The Morning News â€” Bob Hudson
Mark Hudson (in front of microphone) makes a point while teammates (from left) Tyrell Lyons, Kyra Babcock and Erica Bruderer listen during We The People's mock congressional hearing on Thursday.
BLACKFOOT â€” Blackfoot High School's state championship We The People competition government team showed about 35 community members its skills on Thursday.
Fourteen of the 16 students who have qualified for the national competition in Washington, D.C., next month answered questions about the U.S. Constitution from a panel of judges including Mayor Mike Virtue, assistant prosecuting attorney Mark Cornelison and Independence Alternative High School teacher Dan Grimes.
After a 16-minute video from the Center for Civic Education, which created the program in 1987, the first group of students answered a question about the need for civil discourse. Following their response based upon their research and studies during the year, the judges asked what the students have learned about civil discourse.
"It gave me respect for my leaders," said Erica Bruderer as she described an incident during a telephone call with Bingham County's representatives to the Idaho Legislature.
"We The People has expounded on civil discourse," added Kyra Babcock while Tyrell Lyons noted, "it's learning how to listen to both sides of the story. If you're cursing and yelling it makes you look belligerent."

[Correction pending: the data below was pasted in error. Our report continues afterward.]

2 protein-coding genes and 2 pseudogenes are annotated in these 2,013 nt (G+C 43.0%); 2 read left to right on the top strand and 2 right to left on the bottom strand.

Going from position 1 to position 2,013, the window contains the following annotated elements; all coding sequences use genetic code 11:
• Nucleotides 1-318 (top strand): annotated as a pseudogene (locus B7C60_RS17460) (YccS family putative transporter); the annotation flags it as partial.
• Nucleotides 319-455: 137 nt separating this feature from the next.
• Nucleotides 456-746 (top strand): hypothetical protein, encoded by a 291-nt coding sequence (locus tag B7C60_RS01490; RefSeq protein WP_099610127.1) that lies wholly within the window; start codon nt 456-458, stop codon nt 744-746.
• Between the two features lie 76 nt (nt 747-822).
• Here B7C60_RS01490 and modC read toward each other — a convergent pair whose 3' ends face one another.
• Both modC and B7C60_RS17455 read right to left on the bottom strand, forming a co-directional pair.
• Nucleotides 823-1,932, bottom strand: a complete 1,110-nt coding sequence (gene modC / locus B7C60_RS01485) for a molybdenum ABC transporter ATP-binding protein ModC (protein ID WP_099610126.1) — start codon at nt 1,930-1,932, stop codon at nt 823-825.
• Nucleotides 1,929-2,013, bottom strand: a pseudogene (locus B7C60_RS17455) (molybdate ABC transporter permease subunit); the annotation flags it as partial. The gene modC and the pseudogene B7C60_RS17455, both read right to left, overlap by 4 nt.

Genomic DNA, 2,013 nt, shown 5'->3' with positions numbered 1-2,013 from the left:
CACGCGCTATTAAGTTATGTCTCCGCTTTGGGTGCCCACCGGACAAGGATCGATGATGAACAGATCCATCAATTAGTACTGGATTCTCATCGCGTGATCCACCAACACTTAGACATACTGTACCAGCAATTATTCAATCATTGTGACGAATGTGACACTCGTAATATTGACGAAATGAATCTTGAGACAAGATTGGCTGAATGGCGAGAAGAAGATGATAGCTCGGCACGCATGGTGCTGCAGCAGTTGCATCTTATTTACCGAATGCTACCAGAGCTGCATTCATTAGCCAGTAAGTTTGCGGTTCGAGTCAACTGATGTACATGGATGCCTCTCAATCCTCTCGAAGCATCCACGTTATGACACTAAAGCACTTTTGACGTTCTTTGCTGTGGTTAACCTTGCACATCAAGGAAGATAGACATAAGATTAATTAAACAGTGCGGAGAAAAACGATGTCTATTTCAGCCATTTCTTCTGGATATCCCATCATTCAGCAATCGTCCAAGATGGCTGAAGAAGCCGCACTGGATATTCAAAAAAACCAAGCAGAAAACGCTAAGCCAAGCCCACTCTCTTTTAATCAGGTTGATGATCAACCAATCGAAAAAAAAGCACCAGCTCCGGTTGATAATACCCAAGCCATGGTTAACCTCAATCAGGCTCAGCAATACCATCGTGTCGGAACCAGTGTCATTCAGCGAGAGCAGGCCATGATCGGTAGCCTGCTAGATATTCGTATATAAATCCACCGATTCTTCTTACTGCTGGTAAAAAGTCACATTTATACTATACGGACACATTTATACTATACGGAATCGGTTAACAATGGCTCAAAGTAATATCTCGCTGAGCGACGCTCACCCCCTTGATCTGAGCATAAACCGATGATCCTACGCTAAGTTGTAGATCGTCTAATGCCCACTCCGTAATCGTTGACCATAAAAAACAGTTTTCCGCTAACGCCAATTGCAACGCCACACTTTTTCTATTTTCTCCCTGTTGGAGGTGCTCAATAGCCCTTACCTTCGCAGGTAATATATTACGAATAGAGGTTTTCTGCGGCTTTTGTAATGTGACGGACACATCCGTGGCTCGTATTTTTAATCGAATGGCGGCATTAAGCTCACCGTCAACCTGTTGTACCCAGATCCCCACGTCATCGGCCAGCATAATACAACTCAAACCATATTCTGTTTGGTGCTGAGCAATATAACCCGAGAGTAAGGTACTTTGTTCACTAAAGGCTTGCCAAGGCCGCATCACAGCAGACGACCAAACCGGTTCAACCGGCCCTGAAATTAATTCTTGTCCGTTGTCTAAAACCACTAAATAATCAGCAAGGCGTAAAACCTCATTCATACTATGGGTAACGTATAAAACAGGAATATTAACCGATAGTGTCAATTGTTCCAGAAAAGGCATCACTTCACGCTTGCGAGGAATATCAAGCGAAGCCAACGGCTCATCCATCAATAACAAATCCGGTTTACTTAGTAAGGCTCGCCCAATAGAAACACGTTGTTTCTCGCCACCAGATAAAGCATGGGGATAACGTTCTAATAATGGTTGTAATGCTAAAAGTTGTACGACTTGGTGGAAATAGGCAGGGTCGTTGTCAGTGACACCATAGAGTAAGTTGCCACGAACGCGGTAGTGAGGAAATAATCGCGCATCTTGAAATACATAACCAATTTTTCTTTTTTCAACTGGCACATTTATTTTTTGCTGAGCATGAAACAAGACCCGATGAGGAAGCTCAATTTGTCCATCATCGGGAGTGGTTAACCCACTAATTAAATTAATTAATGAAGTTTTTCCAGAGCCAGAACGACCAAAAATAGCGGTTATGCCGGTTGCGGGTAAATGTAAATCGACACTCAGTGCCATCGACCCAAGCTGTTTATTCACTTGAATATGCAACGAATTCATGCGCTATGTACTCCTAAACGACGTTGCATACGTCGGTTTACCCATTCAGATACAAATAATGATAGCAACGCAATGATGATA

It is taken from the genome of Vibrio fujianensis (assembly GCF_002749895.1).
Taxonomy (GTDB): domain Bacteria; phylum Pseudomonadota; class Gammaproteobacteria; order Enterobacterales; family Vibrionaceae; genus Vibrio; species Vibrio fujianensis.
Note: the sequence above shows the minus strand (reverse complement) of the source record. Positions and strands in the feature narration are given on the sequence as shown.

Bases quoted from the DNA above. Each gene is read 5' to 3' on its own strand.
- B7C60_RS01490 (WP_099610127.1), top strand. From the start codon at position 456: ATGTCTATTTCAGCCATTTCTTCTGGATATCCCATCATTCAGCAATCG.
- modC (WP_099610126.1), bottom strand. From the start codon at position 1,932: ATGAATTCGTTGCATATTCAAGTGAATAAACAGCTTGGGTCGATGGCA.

Another question related to the Fifth and Sixth Amendments, which protect criminal defendants.
In assessing the knowledge that they demonstrated, Grimes said, "they demonstrated passion and they pulled in a lot of knowledge. They didn't know what questions we were going to ask."
To a question about the major purposes of government, Jaden Davis and his teammates spoke about being aware of what it is doing and being willing to become involved.
"The ultimate rulers of our democracy are the voters," Davis pointed out. "If you don't participate in your government, it's your own fault."
Virtue challenged the students, "now that you know, you need to share it."
The students have been fundraising all year to raise the $26,000 it will cost to get them and their chaperones to the national competition. They are in charge of recycling at the high school, sell baked goods at school, conducted a pancake supper and have been soliciting donations from local businesses.
Dr. Dennis Hatch presented a check for $1,500 to Holly Kartchner, who teaches the class, takes its members to the weekly legislative breakfasts and directs the fundraising efforts. He noted that he doesn't have a child on the team this year, but added that participation changed his daughter Amy's life.
"I issue a challenge to all the business people to make my donation and pay for one student," he said.
Several people pointed out that while the team is from Blackfoot High School, it is the state champion and it is appropriate to ask the business people they know in other communities for donations.